Vier Pfoten leads rescue mission to Tripoli Zoo

From ANIMAL PEOPLE,  September 2011:

TRIPOLI–Veterinarian Amir Khalil of the Austrian-based international animal charity Vier Pfoten on September 9,  2011 led a rescue team to the aid of the 700 animals at the Tripoli Zoo.  Vier Pfoten is believed to be the first animal charity allowed to work in Libya in more than 40 years.


North Carolina Zoo director David Jones and the International Fund for Animal Welfare had raised $10,000 to help the rescue,  Jones said on the North Carolina Zoo web site.

“The zoo is in the former Gadhafi stronghold of Abu Salim, which saw some of the fiercest fighting during the battles for Tripoli,  and was the last neighborhood to come under rebel control,” wrote Hadeel Al-Shalchi of Associated Press.
CNN senior international correspondent Nic Robertson discovered the plight of the zoo animals on August 30.

“Robertson found the gates locked and was told the zoo was under renovation-that there were no animals there,”  CNN reported.  “But a big cat’s roar told a different story.  Robertson followed the sound–underscored by the echo of gunfire in the distance–to find enclosures holding a tiger,  lions,  giant tortoises,  hippos,  hyenas,  bears,  monkeys, deer,  emus,  and more.  All the animals appeared undernourished and struggling as they waited for food and for water where there was little or none to be found.”  The 200-member zoo staff fled nearby fighting a week earlier,  CNN continued.  Ten staff later returned to try to feed and water the survivors.

“The body of a gazelle lies near an empty feeding bin,” opened Al-Shalchi in a September 1 follow-up.  “Once one of the city’s best-loved family destinations,  today the zoo is 110 dusty acres of listless animals and overgrown,  sunburned grass.  Empty bullet casings are scattered everywhere.  A patch of black grass near the monkey cage shows where a rocket-propelled grenade hit.  A turtle cage is cracked by gunfire,  garbage is piled everywhere,  and three forlorn hippopotamuses hang their heads in a filthy pit,”  Al-Shalchi wrote.  “Because of the city’s water shortage,  the zoo’s skeleton staff can only clean the animals’ cages every four or five days.”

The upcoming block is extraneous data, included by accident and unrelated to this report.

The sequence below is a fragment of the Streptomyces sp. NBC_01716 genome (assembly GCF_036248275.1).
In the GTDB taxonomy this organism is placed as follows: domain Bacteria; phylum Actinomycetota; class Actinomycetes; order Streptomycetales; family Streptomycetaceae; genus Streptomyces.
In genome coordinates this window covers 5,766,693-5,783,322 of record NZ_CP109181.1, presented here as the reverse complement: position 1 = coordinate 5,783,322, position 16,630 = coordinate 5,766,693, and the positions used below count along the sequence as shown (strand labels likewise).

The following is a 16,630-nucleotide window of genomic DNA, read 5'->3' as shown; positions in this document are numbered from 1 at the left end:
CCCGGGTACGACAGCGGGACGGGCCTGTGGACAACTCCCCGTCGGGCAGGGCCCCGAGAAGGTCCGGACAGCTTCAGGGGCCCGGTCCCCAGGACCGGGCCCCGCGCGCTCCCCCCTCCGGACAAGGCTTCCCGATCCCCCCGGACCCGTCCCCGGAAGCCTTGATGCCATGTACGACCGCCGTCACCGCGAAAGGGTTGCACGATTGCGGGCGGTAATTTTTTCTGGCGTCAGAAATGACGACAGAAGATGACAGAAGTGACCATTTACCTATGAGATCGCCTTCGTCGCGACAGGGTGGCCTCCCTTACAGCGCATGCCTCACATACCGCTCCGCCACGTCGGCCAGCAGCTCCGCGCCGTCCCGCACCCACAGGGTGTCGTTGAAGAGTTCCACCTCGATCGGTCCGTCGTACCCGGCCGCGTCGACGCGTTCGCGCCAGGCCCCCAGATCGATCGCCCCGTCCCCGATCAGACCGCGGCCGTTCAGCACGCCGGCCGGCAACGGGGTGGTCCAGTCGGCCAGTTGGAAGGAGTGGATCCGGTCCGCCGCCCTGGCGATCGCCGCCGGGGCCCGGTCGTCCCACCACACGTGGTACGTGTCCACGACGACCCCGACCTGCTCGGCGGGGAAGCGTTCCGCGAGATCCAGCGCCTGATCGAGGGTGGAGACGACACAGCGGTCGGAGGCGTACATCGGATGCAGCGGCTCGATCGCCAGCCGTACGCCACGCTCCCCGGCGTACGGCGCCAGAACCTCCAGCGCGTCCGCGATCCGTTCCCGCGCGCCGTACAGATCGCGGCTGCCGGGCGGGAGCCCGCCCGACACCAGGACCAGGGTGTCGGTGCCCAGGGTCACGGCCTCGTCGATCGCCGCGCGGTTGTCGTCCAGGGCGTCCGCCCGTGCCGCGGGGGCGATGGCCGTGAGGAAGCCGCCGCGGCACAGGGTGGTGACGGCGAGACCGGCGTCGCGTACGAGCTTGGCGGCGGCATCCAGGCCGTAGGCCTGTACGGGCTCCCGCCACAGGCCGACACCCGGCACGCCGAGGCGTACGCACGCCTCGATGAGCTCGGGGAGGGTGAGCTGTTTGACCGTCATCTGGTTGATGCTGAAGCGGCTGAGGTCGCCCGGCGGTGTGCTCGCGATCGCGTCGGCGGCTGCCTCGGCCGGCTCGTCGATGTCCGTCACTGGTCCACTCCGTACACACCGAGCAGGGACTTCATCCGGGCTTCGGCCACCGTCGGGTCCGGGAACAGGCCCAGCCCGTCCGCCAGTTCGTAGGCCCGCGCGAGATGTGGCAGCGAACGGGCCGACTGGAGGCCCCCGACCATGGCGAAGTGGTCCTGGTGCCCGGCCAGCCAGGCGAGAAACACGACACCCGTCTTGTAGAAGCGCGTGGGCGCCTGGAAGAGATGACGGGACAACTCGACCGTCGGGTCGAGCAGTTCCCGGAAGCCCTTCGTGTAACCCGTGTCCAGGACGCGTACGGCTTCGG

Tripoli Zoo director Abdel-Fattah Husni told Al-Shalchi that the zoo was $1.5 million in debt to food suppliers.
Nine of the 19 Tripoli Zoo lions were personal pets of one of Gaddafi’s sons,  Al-Saadi Gaddafi,  who “would come to visit the lions even in the middle of the war,  until he fled,”  Husni told Al-Shalchi.”

“Usually there are three phases in these situations,”  Jones said.  “Urgent,  then more chronic animal management needs,  and finally long-term training and technical assistance.  We are still involved with the Kabul Zoo [in Afghanistan] after nine years,” Jones noted.

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